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Monolith or Microservices

chis0m
...here to learn.
・2 min read

Monolithic application has single code base with multiple interdependent modules. Also known as Integrated systems.

Microservices is breaking down large application into highly independent units called services. It can also be called Distributed Systems.

So the key concept here is level of Dependency.

Highlight of Characteristics of both
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Questions to answer before considering Microservices

  1. Do you have a complete understanding of what microservices are and how they could influence your development operations?
  2. Is your business mature enough to adopt microservices?
  3. How strong is your practice of application infrastructure?
  4. Do you have a tried and tested agile or DevOps practice?
  5. Is your data management team skilled enough to support the incorporation? If it’s a no for this one, they will only slow down what is supposed to be a swift process.
  6. Is your product at the fulcrum of your business model?
  7. What are your goals and vision on scaling up? The architecture is designed for scalability and is ideal only if you have a sound plan of expanding both your product/service and your market.
  8. Is your business model tested and proven?

Here is a thought on Microservices or Monolith:

So my primary guideline would be don't even consider microservices unless you have a system that's too complex to manage as a monolith. The majority of software systems should be built as a single monolithic application.Do pay attention to good modularity within that monolith, but don't try to separate it into separate services... unless you're faced with that complexity, remember that the microservices approach brings a high premium, one that can slow down your development considerably - Martin Fowler.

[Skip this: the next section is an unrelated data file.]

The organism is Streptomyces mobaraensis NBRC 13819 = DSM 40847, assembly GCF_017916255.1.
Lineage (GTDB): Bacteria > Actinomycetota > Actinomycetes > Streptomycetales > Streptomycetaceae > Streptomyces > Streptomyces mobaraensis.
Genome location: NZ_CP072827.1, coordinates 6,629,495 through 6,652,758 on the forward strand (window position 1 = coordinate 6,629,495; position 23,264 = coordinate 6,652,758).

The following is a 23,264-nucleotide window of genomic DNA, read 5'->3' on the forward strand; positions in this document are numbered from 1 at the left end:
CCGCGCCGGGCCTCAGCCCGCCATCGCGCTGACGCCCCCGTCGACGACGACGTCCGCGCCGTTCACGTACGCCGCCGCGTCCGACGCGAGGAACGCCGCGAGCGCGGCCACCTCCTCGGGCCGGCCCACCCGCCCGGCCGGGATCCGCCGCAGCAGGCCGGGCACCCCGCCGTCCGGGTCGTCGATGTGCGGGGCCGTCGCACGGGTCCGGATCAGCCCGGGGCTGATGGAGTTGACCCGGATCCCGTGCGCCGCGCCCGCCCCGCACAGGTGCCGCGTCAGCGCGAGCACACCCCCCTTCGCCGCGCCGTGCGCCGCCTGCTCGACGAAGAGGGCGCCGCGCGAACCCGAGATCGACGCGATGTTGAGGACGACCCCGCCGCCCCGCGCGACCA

What to do?

There is an architecture that combines the simplicity of monolith (in terms of architecture and deployment) with the logical advantage of microservices. It is the Modular Monolith (Modulith).

For a typical Laravel application, you could leverage namespaces, service providers, autoloaders, packages, API routes to totally separate these modules. There is a package that could help with this. Check it out here: nwidart/laravel-modules.

click here and here to read more on the package usage.

In a nutshell, each module will have its own model, providers, config, route, migrations etc.

On a final note, as an application grows the best question to ask is how to structure your application in such a way that it will reduce interdependency among modules. So that when it becomes very large you can easily go microservice.

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